How do you create learning opportunities from the world around you?


This first task is an open call and we'd love input from anyone! Let us know what you do to harness learning opportunities in your day-to-day life. You can post your answers here or send us a personal message.

Task Discussion


  • Claire Bangser   July 25, 2011, 4:02 p.m.

    We (Brandon and Claire) have set off on our journey to explore this question! So far, we've been mixing some traditional learning methods (going to libraries and museums, interviewing experts, touring learning centers and 'unschools') with some quirky projects that we've just made up to see what we get out of them. It's all a big experiment and we're having a lot of fun with it.

    Before we started our journey, we mapped our interests, skills, goals, and ways we were hoping to grow through the trip. We drew big, complex mind maps, not linear lists, so we could visualize our minds more fluidly and make broader connections. We both came out with some big themes we wanted to explore: alternative education was a big one -- what are ways that people are changing the concept of 'school'? Where does our project fit in and how can it be useful to young people that aren't content to spend 12-16 years of their lives in classrooms?

    Brandon is a naturalist and the Pacific Northwest is a great place to explore flora and fauna, so this is another theme... We have used books and 'apps' to identify animals and plants that he doesn't recognize... for me it's like having a personal ecology teacher at my side!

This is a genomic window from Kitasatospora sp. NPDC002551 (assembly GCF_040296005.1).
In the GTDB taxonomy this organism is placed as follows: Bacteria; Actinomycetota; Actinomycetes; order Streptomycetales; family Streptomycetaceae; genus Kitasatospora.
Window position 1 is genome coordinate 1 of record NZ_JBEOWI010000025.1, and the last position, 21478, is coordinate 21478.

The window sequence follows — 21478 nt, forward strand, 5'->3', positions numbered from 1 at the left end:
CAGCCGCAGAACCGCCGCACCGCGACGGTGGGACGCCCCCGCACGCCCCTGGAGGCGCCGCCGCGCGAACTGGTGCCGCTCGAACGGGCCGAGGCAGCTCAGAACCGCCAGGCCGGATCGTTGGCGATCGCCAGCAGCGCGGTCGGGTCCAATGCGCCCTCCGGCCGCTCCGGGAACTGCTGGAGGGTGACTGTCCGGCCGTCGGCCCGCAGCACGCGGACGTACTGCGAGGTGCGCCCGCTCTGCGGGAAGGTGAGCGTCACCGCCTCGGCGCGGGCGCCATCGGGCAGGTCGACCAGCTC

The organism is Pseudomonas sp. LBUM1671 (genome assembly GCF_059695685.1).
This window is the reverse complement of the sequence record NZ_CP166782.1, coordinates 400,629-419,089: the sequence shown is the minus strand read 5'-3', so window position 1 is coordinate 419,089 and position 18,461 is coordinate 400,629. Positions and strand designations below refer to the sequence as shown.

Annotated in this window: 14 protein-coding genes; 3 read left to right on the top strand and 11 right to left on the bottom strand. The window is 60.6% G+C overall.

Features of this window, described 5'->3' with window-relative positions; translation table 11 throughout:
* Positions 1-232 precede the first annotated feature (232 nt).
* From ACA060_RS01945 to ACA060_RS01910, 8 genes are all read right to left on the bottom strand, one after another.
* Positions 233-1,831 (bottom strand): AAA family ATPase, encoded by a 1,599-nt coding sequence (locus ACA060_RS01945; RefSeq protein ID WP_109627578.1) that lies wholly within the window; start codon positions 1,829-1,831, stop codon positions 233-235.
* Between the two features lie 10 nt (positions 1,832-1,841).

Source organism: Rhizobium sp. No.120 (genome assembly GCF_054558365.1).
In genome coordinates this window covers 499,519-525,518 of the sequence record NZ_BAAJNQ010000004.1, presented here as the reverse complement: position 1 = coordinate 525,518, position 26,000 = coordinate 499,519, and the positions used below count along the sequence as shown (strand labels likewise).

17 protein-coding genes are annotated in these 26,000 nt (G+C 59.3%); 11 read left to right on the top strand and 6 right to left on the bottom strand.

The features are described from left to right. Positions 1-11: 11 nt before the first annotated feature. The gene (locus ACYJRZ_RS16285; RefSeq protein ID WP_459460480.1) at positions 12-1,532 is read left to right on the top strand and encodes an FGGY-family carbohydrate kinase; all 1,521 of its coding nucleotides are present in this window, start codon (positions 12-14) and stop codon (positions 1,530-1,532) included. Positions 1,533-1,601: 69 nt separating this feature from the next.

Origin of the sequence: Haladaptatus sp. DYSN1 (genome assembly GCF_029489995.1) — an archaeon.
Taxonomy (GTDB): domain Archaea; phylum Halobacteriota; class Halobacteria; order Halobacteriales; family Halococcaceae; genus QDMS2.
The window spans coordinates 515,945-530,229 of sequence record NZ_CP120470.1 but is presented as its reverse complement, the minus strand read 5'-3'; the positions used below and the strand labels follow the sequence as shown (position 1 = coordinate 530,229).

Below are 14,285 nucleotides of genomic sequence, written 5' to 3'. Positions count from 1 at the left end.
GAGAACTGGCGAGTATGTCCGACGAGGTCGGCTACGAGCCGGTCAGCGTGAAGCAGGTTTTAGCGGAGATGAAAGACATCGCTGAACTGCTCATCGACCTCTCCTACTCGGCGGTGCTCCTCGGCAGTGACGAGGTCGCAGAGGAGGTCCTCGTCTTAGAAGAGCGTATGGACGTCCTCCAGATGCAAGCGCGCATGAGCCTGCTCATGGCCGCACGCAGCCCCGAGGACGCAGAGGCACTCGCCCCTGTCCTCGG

More than anything, we're finding that this trip is a lot about the process of reflecting on what's happening all around us. We might have some specific themes that we're looking to explore, but we also have a million other types of information and interesting people coming our way at all times. So we're focusing introspectively on processing the information in ways that expand our thinking and challenge us creatively. Brandon has been getting more into art and journaling. I have been pushing myself to do more writing and using radical mapmaking to visualize information in new ways (for example, mapping my own curiosity path in a city instead of mapping roads and buildings) - reading books by Denis Wood in public libraries to get ideas!

    We're also asking lots of people the same three questions along the route:

    1. What does 'success' mean to you? / What makes you thrive? (one or both, depending on context)

    2. What skill or attribute to you value most in yourself, and how did you learn it?

    3. What skill or attribute do you think young people today should learn to be successful in the future?

    Talking to lots of random people has been the most rewarding thing for me so far. We have seen an unprecedented level of open-ness and generosity from so many people, mostly because they are curious about these two grungy 20-somethings that have lots of stuff on their bikes! Everyone wants to know where we're going, what we're doing, and offer their tips and personal stories. The experience has been incredibly rich so far, and we have only just begun...

  • Alison Jean Cole   July 18, 2011, 8:37 p.m.

    I'm trying my best to learn from people that "do". I've recently started participating in traditional crafts and trades, "blue-collar" work as some may say. Through these experiences I'm becoming significantly more useful than I would if I were sitting in gradutate school comparing meta-data.

    I'm working on a handmade master's instead: http://www.grungefarmer.org/handmade-masters.html

    It's is a self-directed learning endeavor that weaves together a wealth of graduate level free & open courses with apprenticeships and skill building in a particular area of practice.

    Right now I'm working on a permaculture farm in my town and learning to weld, pour concrete, and hone some basic carpentry skills.

    I'm having the best time ever!